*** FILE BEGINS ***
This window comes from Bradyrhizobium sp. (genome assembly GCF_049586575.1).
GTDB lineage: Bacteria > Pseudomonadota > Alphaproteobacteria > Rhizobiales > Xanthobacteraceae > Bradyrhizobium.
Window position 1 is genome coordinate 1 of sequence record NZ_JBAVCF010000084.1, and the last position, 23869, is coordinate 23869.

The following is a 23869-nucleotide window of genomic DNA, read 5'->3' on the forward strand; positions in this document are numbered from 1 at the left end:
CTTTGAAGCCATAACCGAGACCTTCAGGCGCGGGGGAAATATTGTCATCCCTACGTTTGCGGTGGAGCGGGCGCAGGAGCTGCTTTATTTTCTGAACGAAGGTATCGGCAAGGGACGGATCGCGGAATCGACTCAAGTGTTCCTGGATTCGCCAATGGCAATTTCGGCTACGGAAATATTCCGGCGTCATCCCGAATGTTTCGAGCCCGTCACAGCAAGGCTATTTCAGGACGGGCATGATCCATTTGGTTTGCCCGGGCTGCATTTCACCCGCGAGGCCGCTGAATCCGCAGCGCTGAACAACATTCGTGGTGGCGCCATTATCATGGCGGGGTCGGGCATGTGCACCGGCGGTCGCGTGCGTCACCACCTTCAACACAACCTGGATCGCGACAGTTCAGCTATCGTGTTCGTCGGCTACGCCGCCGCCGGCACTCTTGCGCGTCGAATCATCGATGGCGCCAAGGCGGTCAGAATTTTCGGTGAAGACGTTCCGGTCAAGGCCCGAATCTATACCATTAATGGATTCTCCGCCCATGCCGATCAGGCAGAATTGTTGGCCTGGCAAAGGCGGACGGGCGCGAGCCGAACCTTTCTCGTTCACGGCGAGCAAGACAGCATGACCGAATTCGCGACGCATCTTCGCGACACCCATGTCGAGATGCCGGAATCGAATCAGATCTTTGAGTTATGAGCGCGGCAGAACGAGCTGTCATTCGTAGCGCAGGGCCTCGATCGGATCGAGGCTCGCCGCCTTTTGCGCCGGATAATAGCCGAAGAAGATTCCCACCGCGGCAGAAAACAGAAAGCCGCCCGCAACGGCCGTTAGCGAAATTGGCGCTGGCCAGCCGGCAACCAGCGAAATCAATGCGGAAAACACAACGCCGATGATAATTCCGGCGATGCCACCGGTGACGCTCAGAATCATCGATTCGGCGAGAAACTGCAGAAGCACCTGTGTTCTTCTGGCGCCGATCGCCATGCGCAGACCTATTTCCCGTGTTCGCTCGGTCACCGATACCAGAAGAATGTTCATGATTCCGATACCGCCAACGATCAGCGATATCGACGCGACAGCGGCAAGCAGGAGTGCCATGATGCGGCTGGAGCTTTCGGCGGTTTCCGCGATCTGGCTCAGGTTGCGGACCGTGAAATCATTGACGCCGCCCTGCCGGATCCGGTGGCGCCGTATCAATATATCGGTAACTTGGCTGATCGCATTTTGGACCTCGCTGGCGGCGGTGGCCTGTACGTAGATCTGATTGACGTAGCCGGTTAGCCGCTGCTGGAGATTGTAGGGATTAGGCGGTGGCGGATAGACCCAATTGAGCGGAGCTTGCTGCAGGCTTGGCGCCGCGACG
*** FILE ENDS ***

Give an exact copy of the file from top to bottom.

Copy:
This window comes from Bradyrhizobium sp. (genome assembly GCF_049586575.1).
GTDB lineage: Bacteria > Pseudomonadota > Alphaproteobacteria > Rhizobiales > Xanthobacteraceae > Bradyrhizobium.
Window position 1 is genome coordinate 1 of sequence record NZ_JBAVCF010000084.1, and the last position, 23869, is coordinate 23869.

The following is a 23869-nucleotide window of genomic DNA, read 5'->3' on the forward strand; positions in this document are numbered from 1 at the left end:
CTTTGAAGCCATAACCGAGACCTTCAGGCGCGGGGGAAATATTGTCATCCCTACGTTTGCGGTGGAGCGGGCGCAGGAGCTGCTTTATTTTCTGAACGAAGGTATCGGCAAGGGACGGATCGCGGAATCGACTCAAGTGTTCCTGGATTCGCCAATGGCAATTTCGGCTACGGAAATATTCCGGCGTCATCCCGAATGTTTCGAGCCCGTCACAGCAAGGCTATTTCAGGACGGGCATGATCCATTTGGTTTGCCCGGGCTGCATTTCACCCGCGAGGCCGCTGAATCCGCAGCGCTGAACAACATTCGTGGTGGCGCCATTATCATGGCGGGGTCGGGCATGTGCACCGGCGGTCGCGTGCGTCACCACCTTCAACACAACCTGGATCGCGACAGTTCAGCTATCGTGTTCGTCGGCTACGCCGCCGCCGGCACTCTTGCGCGTCGAATCATCGATGGCGCCAAGGCGGTCAGAATTTTCGGTGAAGACGTTCCGGTCAAGGCCCGAATCTATACCATTAATGGATTCTCCGCCCATGCCGATCAGGCAGAATTGTTGGCCTGGCAAAGGCGGACGGGCGCGAGCCGAACCTTTCTCGTTCACGGCGAGCAAGACAGCATGACCGAATTCGCGACGCATCTTCGCGACACCCATGTCGAGATGCCGGAATCGAATCAGATCTTTGAGTTATGAGCGCGGCAGAACGAGCTGTCATTCGTAGCGCAGGGCCTCGATCGGATCGAGGCTCGCCGCCTTTTGCGCCGGATAATAGCCGAAGAAGATTCCCACCGCGGCAGAAAACAGAAAGCCGCCCGCAACGGCCGTTAGCGAAATTGGCGCTGGCCAGCCGGCAACCAGCGAAATCAATGCGGAAAACACAACGCCGATGATAATTCCGGCGATGCCACCGGTGACGCTCAGAATCATCGATTCGGCGAGAAACTGCAGAAGCACCTGTGTTCTTCTGGCGCCGATCGCCATGCGCAGACCTATTTCCCGTGTTCGCTCGGTCACCGATACCAGAAGAATGTTCATGATTCCGATACCGCCAACGATCAGCGATATCGACGCGACAGCGGCAAGCAGGAGTGCCATGATGCGGCTGGAGCTTTCGGCGGTTTCCGCGATCTGGCTCAGGTTGCGGACCGTGAAATCATTGACGCCGCCCTGCCGGATCCGGTGGCGCCGTATCAATATATCGGTAACTTGGCTGATCGCATTTTGGACCTCGCTGGCGGCGGTGGCCTGTACGTAGATCTGATTGACGTAGCCGGTTAGCCGCTGCTGGAGATTGTAGGGATTAGGCGGTGGCGGATAGACCCAATTGAGCGGAGCTTGCTGCAGGCTTGGCGCCGCGACG